Are you looking at that pile of clothes you’re planning to get rid of? Will this pile be dropped off at the charity shop/sold on eBay/given to a friend or…will it be stared at for a few more weeks, haunting you? How about getting a new fitness kit?
It may seem odd that I want to talk about the virtues of new gear alongside decluttering, but sustainable sportswear company BAM clothing is the official partner of a charity called Sharewear, which focuses on clothing poverty in the UK. In 2020, they co-launched the #noWeartoRun campaign, through which BAM offers customers the option to request a postage-paid Sharewear recycling bag when ordering. You can then send up to 5kg of clothing back to charity – with a bonus £5 off your next BAM purchase.
Louise Cooke, founder and chief executive of Sharewear, reveals that donations have been badly affected by self-isolation. “This is our quietest January level of donations on record and yet we are supporting 50% more people than this time last year,” she says. “There is a very real link between poor mental health and clothing poverty. Free outdoor activities in your neighborhood are not accessible to people who cannot afford even the most basic clothing for a walk or run.
All that’s asked of us, as donors, is a moment of quiet passing through that drawer that’s hiding pieces you haven’t worn since pre-Covid. Then a trip to the post office and the price of sending a package, which will likely be the same cost as the two coffees and a slice of cake your new fitness regimen doesn’t need.
One way to reduce excessive amounts of unworn clothes would be to simply forego shopping. I know many people have done or are trying to do this as a resolution. But if you’re not that person (I’m not) and you keep shopping, the difference you can make is to pass the unwanted items on to charities like Sharewear. Items must be in good condition. Cooke says: “If you don’t wear it yourself or see a family member in it, we won’t use it.” Simple.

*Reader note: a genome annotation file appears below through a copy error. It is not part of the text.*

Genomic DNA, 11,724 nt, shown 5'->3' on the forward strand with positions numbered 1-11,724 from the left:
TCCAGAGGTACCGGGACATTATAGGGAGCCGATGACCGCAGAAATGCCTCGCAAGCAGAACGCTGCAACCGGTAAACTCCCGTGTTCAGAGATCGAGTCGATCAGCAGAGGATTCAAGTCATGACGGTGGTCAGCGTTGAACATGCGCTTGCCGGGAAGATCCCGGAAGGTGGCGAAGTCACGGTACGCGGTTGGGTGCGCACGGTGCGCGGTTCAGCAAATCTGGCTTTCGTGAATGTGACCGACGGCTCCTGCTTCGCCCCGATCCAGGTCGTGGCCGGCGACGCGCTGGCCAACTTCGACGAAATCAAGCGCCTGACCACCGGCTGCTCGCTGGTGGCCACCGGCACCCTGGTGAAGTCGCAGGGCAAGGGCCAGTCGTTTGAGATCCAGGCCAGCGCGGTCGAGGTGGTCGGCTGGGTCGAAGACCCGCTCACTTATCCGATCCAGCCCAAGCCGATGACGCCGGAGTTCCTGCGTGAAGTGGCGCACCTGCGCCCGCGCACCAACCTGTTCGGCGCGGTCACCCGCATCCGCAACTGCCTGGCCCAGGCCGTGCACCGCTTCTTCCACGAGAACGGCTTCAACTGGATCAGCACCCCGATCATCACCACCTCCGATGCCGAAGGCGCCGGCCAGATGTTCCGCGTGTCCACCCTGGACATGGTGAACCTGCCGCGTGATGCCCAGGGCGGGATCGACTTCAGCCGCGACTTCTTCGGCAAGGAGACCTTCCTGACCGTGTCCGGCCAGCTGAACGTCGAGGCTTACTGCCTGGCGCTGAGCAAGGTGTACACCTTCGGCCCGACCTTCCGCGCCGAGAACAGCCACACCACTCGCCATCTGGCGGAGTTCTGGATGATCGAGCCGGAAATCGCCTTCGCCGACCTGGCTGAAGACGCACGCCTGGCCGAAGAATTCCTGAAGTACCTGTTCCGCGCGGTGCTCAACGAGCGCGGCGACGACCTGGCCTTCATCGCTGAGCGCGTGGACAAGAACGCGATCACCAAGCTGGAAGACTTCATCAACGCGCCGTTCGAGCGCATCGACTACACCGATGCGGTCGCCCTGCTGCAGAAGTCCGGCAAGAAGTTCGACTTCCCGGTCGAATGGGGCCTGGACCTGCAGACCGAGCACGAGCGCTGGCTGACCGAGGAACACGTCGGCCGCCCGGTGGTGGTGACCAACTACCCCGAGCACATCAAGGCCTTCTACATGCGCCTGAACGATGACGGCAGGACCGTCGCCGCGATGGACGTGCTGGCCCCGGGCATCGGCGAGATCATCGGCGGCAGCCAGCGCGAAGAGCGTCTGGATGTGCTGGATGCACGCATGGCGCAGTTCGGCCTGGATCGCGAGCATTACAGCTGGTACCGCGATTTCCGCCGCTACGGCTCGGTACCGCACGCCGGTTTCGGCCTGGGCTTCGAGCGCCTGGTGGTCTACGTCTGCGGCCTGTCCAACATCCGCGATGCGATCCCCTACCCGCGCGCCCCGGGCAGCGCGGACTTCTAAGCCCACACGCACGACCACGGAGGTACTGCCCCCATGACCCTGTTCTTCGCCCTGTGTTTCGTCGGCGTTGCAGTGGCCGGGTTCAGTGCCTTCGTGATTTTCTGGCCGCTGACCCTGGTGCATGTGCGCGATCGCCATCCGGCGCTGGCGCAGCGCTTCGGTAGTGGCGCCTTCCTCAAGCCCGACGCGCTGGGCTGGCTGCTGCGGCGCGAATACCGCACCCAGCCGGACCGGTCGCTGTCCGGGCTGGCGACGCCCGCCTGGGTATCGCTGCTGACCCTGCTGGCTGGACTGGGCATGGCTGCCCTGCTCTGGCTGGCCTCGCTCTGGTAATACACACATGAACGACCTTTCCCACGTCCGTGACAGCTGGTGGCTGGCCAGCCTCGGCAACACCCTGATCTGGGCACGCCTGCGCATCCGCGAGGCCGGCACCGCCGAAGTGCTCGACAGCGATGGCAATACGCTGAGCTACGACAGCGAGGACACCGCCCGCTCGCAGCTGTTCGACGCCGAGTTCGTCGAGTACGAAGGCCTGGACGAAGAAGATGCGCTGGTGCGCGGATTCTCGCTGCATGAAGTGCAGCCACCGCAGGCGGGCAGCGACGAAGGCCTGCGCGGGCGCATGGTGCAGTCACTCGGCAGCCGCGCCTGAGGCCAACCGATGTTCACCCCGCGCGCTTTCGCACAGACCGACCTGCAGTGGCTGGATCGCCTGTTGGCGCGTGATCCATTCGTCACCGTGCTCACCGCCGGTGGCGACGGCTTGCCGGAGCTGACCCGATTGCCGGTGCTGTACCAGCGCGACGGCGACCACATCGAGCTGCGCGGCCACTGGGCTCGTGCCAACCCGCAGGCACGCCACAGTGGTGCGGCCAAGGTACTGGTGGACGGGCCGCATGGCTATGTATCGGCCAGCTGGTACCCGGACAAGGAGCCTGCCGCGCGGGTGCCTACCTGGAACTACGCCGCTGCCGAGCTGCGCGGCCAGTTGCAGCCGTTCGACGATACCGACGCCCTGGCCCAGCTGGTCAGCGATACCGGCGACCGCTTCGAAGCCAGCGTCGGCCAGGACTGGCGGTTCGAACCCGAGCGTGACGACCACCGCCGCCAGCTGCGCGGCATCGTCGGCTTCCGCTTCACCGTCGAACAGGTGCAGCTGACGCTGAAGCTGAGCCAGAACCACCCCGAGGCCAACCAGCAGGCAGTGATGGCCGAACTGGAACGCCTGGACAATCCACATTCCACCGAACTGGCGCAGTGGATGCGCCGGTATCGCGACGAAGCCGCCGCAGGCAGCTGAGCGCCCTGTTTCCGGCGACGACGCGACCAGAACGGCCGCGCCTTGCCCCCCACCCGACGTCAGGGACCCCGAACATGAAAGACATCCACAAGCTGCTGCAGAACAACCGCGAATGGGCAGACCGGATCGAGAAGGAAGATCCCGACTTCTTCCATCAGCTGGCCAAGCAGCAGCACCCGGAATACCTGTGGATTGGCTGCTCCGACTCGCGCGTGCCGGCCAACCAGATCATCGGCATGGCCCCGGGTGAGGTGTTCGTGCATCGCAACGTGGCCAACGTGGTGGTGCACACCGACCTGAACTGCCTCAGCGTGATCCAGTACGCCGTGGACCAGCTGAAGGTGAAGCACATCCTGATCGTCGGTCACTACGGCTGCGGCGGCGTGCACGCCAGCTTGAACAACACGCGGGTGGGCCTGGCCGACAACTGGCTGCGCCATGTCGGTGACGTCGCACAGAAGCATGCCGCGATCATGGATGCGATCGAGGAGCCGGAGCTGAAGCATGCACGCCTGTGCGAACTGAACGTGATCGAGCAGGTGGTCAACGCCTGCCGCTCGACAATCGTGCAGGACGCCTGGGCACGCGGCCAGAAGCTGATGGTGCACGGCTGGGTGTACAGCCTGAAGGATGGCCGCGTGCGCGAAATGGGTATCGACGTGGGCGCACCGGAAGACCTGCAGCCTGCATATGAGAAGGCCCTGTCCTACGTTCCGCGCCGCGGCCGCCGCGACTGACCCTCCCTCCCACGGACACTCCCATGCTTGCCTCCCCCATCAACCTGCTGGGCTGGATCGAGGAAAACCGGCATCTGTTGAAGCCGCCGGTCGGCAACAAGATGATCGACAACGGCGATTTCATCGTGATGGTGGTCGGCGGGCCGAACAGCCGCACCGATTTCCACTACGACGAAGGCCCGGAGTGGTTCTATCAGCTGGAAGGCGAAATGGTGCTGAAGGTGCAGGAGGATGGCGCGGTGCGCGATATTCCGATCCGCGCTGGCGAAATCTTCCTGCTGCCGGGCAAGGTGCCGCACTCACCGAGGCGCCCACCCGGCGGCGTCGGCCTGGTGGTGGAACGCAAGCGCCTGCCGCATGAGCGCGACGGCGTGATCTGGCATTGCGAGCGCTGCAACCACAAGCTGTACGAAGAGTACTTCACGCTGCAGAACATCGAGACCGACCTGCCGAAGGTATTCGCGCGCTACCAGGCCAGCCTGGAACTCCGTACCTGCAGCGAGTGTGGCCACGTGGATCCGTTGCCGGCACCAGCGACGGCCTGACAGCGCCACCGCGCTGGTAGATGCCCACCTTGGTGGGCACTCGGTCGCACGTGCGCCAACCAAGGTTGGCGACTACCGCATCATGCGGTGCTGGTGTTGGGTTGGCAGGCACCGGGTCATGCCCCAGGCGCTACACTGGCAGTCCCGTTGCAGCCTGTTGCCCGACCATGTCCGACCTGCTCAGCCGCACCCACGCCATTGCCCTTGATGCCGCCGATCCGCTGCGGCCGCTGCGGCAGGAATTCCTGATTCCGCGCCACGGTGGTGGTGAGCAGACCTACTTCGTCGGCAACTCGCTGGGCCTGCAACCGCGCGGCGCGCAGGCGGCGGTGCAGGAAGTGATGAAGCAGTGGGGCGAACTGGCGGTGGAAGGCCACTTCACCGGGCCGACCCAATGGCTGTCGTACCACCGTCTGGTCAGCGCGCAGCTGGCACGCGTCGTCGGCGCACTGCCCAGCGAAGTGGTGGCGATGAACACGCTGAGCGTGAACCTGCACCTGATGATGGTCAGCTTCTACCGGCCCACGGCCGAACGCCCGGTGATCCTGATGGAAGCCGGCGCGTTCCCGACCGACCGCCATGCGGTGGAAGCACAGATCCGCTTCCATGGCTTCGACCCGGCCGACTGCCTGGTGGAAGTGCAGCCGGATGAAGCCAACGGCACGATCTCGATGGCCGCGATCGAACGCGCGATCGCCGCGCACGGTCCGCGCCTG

I often get asked about shoe donations, especially children’s shoes. I send them to Sal’s Shoes. This is a great charity that not only finds a good home for your shoes, but also tracks their journey. My daughter donated a pair of sneakers and, through the power of Instagram, got to see her shoes loved again. It was a natural way for my kids to learn how lucky they were. They were interested. They asked questions. The cost to me? A quick cleaning of the shoes so they don’t get too tired, a £1 donation per pair to Sal’s Shoes (via Paypal) and Royal Mail charges for sending the shoes, tracked, to the charity on the Kent.
Most of my sportswear is now carefully checked for fabrics. The best find recently has been this blue BAM jacket, made from recycled fabric and, best of all, 100% recyclable. “Put simply, recycled fabric delays landfill, while recyclable prevents landfill,” says Merryn Chilcott, technical and sustainability manager at BAM. “BAM is committed to taking responsibility for the end of life of its garments. Zero should go to the landfill.
According to the Ellen MacArthur Foundation’s Make Fashion Circular initiative, 73% of all clothing ends up in landfill or incineration, so we need to embrace the ability to make clothing recyclable. We can do this through the fabrics we wear and by passing on unwanted objects that can enjoy a new life elsewhere.